The new face of heroin
he image of a listless young heroin addict collapsed in a filthy, dark alley is obsolete. Today, the young addict could be 12 years old, play video games and enjoy the music of his generation. He could appear smart, stylish and bear none of the common traces of heroin use, such as needle marks on his arm.
Because it is available in various forms that are easier to consume and more affordable, heroin today is more tempting than ever. A young person who might think twice about putting a needle in his arm may more readily smoke or sniff the same drug.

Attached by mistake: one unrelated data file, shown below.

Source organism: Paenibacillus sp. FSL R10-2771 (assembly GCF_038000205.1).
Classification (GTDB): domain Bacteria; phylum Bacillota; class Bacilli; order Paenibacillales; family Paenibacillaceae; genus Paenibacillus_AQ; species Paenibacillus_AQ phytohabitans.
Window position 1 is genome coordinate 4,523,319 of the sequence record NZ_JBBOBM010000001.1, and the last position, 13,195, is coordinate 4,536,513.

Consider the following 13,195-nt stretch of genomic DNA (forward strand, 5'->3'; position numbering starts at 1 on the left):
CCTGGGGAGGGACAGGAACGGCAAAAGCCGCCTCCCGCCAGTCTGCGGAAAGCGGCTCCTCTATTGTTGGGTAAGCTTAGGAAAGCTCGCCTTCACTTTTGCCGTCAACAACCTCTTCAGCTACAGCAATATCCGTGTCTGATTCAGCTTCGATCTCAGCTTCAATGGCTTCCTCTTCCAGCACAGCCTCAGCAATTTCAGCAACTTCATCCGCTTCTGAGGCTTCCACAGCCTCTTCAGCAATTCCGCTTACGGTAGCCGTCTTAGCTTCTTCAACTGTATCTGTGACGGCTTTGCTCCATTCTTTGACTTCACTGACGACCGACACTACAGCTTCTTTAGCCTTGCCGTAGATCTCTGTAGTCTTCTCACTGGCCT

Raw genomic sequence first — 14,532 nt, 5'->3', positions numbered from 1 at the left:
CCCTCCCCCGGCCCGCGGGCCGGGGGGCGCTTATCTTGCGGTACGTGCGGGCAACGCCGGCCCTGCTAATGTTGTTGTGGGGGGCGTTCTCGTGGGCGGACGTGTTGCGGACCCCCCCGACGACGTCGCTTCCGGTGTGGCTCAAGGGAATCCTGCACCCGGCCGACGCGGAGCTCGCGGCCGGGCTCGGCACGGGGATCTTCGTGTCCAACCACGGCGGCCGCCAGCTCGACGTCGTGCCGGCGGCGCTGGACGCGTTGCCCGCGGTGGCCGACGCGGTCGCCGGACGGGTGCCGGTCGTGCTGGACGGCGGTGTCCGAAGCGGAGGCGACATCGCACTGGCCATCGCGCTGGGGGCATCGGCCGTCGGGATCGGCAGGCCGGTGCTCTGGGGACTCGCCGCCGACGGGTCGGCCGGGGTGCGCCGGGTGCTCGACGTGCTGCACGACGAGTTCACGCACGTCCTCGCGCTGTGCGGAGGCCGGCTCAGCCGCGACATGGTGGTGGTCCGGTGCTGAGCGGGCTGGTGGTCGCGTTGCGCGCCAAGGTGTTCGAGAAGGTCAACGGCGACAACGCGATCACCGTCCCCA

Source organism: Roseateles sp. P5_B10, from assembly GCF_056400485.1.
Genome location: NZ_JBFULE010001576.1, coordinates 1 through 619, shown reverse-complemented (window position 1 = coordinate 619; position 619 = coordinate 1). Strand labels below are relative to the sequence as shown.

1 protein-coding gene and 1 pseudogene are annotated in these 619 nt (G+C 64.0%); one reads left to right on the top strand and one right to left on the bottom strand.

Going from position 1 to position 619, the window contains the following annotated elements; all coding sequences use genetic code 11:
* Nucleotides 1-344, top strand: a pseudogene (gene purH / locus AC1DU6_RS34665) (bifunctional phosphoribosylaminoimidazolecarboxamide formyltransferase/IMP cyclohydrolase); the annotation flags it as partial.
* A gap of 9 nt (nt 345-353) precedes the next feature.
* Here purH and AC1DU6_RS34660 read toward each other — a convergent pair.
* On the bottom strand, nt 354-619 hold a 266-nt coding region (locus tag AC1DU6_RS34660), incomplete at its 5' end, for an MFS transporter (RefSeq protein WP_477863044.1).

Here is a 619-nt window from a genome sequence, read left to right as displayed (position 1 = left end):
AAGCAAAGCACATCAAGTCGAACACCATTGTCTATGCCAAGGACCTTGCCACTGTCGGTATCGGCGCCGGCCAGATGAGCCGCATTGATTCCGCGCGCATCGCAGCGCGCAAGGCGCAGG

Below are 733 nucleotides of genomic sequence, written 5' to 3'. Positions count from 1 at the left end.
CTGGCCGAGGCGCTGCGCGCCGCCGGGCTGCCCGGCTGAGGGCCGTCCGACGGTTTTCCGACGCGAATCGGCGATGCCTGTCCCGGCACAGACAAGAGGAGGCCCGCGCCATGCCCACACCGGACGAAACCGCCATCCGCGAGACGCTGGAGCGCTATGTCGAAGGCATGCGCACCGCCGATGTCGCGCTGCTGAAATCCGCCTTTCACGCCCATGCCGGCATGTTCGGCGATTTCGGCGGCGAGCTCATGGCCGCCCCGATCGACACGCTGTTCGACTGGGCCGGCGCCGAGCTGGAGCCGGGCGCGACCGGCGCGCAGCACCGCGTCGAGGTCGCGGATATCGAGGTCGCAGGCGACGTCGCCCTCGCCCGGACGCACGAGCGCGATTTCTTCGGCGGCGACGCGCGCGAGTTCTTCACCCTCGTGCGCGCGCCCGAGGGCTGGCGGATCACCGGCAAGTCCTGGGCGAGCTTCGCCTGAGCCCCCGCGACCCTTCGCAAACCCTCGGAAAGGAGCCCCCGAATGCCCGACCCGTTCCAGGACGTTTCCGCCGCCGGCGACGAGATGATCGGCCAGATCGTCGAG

But this is falsely reassuring and may give one the idea that there is less risk. The truth is that heroin in all its forms is dangerous and addictive.
The image of heroin as fashionable an image pushed by drug dealers and drug users is intended to increase consumption.
The result? The number of teenagers in America admitted to emergency rooms after smoking or inhaling heroin increased 200% from 1991 to 1996.(5)